Recent research by University of Cape Town (UCT) African Studies scholar Dr Halim Gençoğlu and his former student Abdud-Daiyaan Petersen reveals a story of piracy, slavery and previously unknown details of the Cape’s links to the Ottoman Empire in the 18th century.
It chronicles the life of a freed slave Carel Pelgrim, who made the first pilgrimage to Mecca from the Cape. He is thought to have been Hadje Gasanodien, the son of an Ottoman merchant captured by pirates off what is now known as Maputo, Mozambique, in 1772 and sold into slavery.
This new work is part of Dr Gençoğlu’s and Petersen’s continuing research on the early Turkish Ottomans in South Africa – specifically the Cape’s Muslims and their connection to the erstwhile Ottoman Empire. It follows on information compiled by local community member Adli Jacobs, gleaned from oral history that dates back to Carel’s daughter, Gatea, the sister of the Ottoman scholar Mahmud Fakih Effendi.
Gençoğlu is a postdoctoral research fellow in the Re-centring AfroAsia project in UCT’s Centre for African Studies in the School of African and Gender Studies, Anthropology and Linguistics. Working with Petersen, their research has been reshaping this local chapter of history.
The Ottoman Empire was created in 1299 by Turkish tribes in Anatolia lead by Osman Ghazi. After Ghazi’s death, the empire controlled much of Southeastern Europe, Western Asia and Northern Africa for over 600 years. It was dissolved in 1922 after the First World War and replaced by the Republic of Turkey.
Clues to Carel’s identity lie in paintings in the William Fehr Collection at the Castle of Good Hope, a visual history of South Africa’s early colonial people and landscapes.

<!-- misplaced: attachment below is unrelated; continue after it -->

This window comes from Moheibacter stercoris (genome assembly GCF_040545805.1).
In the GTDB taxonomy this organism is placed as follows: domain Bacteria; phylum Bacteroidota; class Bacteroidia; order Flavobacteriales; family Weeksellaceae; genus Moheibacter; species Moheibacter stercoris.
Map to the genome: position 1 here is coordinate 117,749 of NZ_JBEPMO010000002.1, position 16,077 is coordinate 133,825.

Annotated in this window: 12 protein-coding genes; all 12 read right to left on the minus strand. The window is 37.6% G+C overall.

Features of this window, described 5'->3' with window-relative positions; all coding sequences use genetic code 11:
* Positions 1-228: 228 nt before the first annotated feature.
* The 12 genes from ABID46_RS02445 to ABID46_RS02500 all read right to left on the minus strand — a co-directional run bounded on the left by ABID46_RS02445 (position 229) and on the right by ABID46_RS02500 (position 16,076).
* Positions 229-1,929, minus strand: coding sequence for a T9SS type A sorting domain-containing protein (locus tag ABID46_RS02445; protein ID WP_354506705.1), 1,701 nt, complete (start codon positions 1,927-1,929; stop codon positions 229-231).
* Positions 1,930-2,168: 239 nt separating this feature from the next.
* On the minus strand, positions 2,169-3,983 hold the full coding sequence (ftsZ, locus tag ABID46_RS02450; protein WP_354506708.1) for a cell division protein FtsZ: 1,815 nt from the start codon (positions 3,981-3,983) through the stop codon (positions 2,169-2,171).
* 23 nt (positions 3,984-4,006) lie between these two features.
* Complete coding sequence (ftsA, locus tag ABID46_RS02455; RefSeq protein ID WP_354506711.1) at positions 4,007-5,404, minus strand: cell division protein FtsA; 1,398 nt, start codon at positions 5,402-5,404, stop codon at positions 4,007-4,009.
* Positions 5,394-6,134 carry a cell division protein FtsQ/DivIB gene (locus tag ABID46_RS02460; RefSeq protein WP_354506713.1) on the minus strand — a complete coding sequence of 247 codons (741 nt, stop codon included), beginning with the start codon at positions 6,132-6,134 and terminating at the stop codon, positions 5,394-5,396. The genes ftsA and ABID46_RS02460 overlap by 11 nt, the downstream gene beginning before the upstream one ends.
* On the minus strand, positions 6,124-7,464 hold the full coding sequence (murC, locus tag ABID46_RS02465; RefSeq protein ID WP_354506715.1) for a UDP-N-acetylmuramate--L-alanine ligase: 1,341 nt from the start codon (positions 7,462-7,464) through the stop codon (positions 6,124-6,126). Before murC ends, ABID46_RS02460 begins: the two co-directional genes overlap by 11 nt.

“The paintings of Hadje Gasanodien (Hassan ud Din), alias Carel Pelgrim and Carel of the Cape, and his wife, Nasea, were painted by George French Angas,” said Gençoğlu.
Angas (1822–1886) was an English naturalist and painter who travelled to Australia, New Zealand and South Africa, documenting the world he saw. Gençoğlu said that the paintings of Gasanodien and Nasea may be the first confirmed images of Cape Muslims in South Africa from the early 19th century.
“[He] kept the name of Carel once he was freed, as did most Vryezwarten, as it made relations with the colonists easier.”
Archival research shows that Carel, born circa 1785, lived in a house he owned in Buitengracht Street. He died there in 1863.
“[Gasanodien] was a Vryezwarten (freed slave) who had a dual Dutch slave and Muslim name but kept the name of Carel once he was freed, as did most Vryezwarten, as it made relations with the colonists easier for them,” Gençoğlu and Petersen wrote.
“Although it can’t be confirmed, it is assumed that Gasanodien was in fact his Muslim birth name since his tombstone and the painting give his father’s name as Abdullah, indicating that his father must’ve been Muslim too.” (Abdullah was also known as Johan Gottlieb Barends.)
His mother was a slave too, known as Pakka van de Kaap. Evidence from Carel’s death notice confirms his birth was at the Cape. A notarial document indicates that he, his mother, and brother, Philip Barends, were transferred to Cornelis van der Poel, a burgher, at the time.
“Being of Ottoman descent no doubt made it easy for Carel to travel to Mecca for his Hajj duty.”